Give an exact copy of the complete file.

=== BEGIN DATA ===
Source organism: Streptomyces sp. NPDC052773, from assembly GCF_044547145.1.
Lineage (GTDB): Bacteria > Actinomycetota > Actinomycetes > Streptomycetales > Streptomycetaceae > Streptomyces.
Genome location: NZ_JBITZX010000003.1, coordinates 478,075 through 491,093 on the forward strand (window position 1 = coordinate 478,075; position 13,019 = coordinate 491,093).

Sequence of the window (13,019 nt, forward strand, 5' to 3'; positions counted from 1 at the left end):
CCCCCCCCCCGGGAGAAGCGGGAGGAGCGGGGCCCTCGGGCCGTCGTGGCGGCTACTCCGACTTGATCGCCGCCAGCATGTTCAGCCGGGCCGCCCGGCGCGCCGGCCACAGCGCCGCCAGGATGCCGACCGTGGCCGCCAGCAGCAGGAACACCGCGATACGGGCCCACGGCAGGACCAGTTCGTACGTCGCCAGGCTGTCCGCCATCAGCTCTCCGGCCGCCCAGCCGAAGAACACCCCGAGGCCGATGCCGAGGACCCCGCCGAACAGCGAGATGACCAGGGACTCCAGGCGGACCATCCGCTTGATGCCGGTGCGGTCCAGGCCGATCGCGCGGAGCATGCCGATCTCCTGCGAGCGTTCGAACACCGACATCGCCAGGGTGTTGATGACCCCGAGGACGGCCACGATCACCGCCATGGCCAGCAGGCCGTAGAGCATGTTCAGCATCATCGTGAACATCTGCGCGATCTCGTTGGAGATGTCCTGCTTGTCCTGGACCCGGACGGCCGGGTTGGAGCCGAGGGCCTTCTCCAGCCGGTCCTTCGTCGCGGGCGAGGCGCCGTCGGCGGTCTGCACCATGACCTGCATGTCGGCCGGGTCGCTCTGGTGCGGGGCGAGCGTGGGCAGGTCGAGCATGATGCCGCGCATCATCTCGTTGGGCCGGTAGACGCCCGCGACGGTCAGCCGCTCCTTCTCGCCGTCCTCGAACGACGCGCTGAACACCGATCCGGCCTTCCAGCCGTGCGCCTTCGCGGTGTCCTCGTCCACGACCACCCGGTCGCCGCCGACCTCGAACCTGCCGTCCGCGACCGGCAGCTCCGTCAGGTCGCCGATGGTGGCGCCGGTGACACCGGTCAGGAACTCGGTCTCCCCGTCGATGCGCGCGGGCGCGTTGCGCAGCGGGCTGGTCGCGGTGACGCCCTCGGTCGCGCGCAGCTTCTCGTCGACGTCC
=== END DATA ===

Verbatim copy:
Source organism: Streptomyces sp. NPDC052773, from assembly GCF_044547145.1.
Lineage (GTDB): Bacteria > Actinomycetota > Actinomycetes > Streptomycetales > Streptomycetaceae > Streptomyces.
Genome location: NZ_JBITZX010000003.1, coordinates 478,075 through 491,093 on the forward strand (window position 1 = coordinate 478,075; position 13,019 = coordinate 491,093).

Sequence of the window (13,019 nt, forward strand, 5' to 3'; positions counted from 1 at the left end):
CCCCCCCCCCGGGAGAAGCGGGAGGAGCGGGGCCCTCGGGCCGTCGTGGCGGCTACTCCGACTTGATCGCCGCCAGCATGTTCAGCCGGGCCGCCCGGCGCGCCGGCCACAGCGCCGCCAGGATGCCGACCGTGGCCGCCAGCAGCAGGAACACCGCGATACGGGCCCACGGCAGGACCAGTTCGTACGTCGCCAGGCTGTCCGCCATCAGCTCTCCGGCCGCCCAGCCGAAGAACACCCCGAGGCCGATGCCGAGGACCCCGCCGAACAGCGAGATGACCAGGGACTCCAGGCGGACCATCCGCTTGATGCCGGTGCGGTCCAGGCCGATCGCGCGGAGCATGCCGATCTCCTGCGAGCGTTCGAACACCGACATCGCCAGGGTGTTGATGACCCCGAGGACGGCCACGATCACCGCCATGGCCAGCAGGCCGTAGAGCATGTTCAGCATCATCGTGAACATCTGCGCGATCTCGTTGGAGATGTCCTGCTTGTCCTGGACCCGGACGGCCGGGTTGGAGCCGAGGGCCTTCTCCAGCCGGTCCTTCGTCGCGGGCGAGGCGCCGTCGGCGGTCTGCACCATGACCTGCATGTCGGCCGGGTCGCTCTGGTGCGGGGCGAGCGTGGGCAGGTCGAGCATGATGCCGCGCATCATCTCGTTGGGCCGGTAGACGCCCGCGACGGTCAGCCGCTCCTTCTCGCCGTCCTCGAACGACGCGCTGAACACCGATCCGGCCTTCCAGCCGTGCGCCTTCGCGGTGTCCTCGTCCACGACCACCCGGTCGCCGCCGACCTCGAACCTGCCGTCCGCGACCGGCAGCTCCGTCAGGTCGCCGATGGTGGCGCCGGTGACACCGGTCAGGAACTCGGTCTCCCCGTCGATGCGCGCGGGCGCGTTGCGCAGCGGGCTGGTCGCGGTGACGCCCTCGGTCGCGCGCAGCTTCTCGTCGACGTCC